5 Things You Should Know About New York’s “Enough is Enough”
Enough is Enough | Campus Sexual Violence
On July 7, 2015, “Enough is Enough” legislation was signed into law in New York state. It is one of the most aggressive state laws aimed at preventing sexual assault on college campuses. The law protects all students and applies to conduct that has a “reasonable connection” to the institution.
The “Enough is Enough” law has extensive information requirements that cover content, training and distribution of specified information and resources. It is critical to understand all aspects of the legislation in order to comply with New York’s unique requirements.
Check out the webinar we just recorded to learn more about how you can comply with federal regulations as well as New York’s “Enough is Enough” when it comes to sexual violence prevention training.
Five Things You Should Know About “Enough is Enough”.
1. Definition of the“Enough is Enough” law
The definition can be found on the ny.gov website: “Enough is Enough” requires colleges in NYS to adopt a uniform definition of affirmative consent, defined as knowing, voluntary, and mutual decision among all participants to engage in sexual activity.
Training is required. This needs to be ongoing and year-round—addressing the topics of sexual assault, domestic violence, dating violence and stalking education and prevention. It also requires Campus Climate Assessments to be conducted every other year at a minimum.
2. Students Have Rights
This law seeks to send a strong message: sexual assault is a serious crime. All students who are assaulted have rights. They have the right to know the crime will be treated seriously, handled as a crime and investigated appropriately.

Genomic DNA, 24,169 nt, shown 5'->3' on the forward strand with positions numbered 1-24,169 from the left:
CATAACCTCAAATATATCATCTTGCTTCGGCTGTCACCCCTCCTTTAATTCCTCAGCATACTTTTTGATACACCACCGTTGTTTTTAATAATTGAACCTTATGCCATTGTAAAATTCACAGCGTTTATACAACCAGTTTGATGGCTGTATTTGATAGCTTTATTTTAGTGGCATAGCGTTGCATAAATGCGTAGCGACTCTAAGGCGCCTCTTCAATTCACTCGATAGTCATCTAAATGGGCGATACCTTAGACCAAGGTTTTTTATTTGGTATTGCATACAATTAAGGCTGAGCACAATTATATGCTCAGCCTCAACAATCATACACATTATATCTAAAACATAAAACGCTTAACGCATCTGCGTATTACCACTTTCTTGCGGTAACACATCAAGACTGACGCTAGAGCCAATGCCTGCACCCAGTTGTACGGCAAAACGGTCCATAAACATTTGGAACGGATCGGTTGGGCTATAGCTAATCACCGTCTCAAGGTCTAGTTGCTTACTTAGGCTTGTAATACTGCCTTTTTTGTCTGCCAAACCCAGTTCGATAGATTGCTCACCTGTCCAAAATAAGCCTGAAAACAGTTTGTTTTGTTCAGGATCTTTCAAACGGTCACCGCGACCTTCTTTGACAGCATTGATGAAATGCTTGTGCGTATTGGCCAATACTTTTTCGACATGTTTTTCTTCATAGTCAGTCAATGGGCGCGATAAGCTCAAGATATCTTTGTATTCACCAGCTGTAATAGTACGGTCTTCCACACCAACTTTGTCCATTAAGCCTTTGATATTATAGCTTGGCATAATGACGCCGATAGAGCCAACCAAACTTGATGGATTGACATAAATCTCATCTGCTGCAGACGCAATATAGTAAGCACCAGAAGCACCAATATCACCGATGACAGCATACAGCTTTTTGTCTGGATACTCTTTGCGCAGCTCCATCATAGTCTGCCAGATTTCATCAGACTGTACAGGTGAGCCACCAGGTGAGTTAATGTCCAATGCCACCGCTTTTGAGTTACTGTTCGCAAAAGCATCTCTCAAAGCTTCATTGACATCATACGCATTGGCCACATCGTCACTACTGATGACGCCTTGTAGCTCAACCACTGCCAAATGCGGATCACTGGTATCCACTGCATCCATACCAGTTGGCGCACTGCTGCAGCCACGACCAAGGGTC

3. Training Requirements
The law requires higher education institutions to adopt rules, implement the laws and codify those within the Code of Conduct. We recommend that any elearning program that you use be able to deliver those policies in a straightforward manner, and that you be able to track the deployment so that you are confident that you know that each and every student has received that policy and the importance of it has been adequately conveyed to them
4. Affirmative Consent
Enough Is Enough requires adoption of an affirmative consent standard related to sexual activity as part of the Code of Conduct. The language of the law reads: “AFFIRMATIVE CONSENT IS A KNOWING, VOLUNTARY, AND MUTUAL DECISION AMONG ALL PARTICIPANTS TO ENGAGE IN SEXUAL ACTIVITY. CONSENT CAN BE GIVEN BY WORDS OR ACTIONS, AS LONG AS THOSE WORDS OR ACTIONS CREATE CLEAR PERMISSION REGARDING WILLINGNESS TO ENGAGE IN THE SEXUAL ACTIVITY. SILENCE OR LACK OF RESISTANCE, IN AND OF ITSELF, DOES NOT DEMONSTRATE CONSENT. THE DEFINITION OF CONSENT DOES NOT VARY BASED UPON A PARTICIPANT’S SEX, SEXUAL ORIENTATION, GENDER IDENTITY, OR GENDER EXPRESSION.“
The Code of Conduct must reflect the following principles:
Consent to a sexual act, or prior consent, does not necessarily constitute consent to any other sexual act.
- Consent is required even if initiator is under the influence.
- Consent may be withdrawn any time
- Incapacitated people cannot give legal consent.
5. Student Bill of Rights
The law specifies a student bill of rights, and provides the language and the specific rights. It must be distributed annually, and of course you need to have a method to track that distribution. If you are doing online training, then this can be done very easily as part of your annual training.
Best practice is not only to provide the Bill of Rights, but to train on the critical parts so students can practice the practical applicability of the bill of rights to situations they may encounter.
Comply with New York’s “Enough is Enough” Regulations with Customized Training
Remember that your training and awareness campaigns should cover the impact of violence on victims, survivors and their friends and family. It should cover the fact that certain student groups will have important additional concerns, including international students, queer students, students of color, and student employees. You also need a way to reach your online and distance students – online training is ideal in this scenario.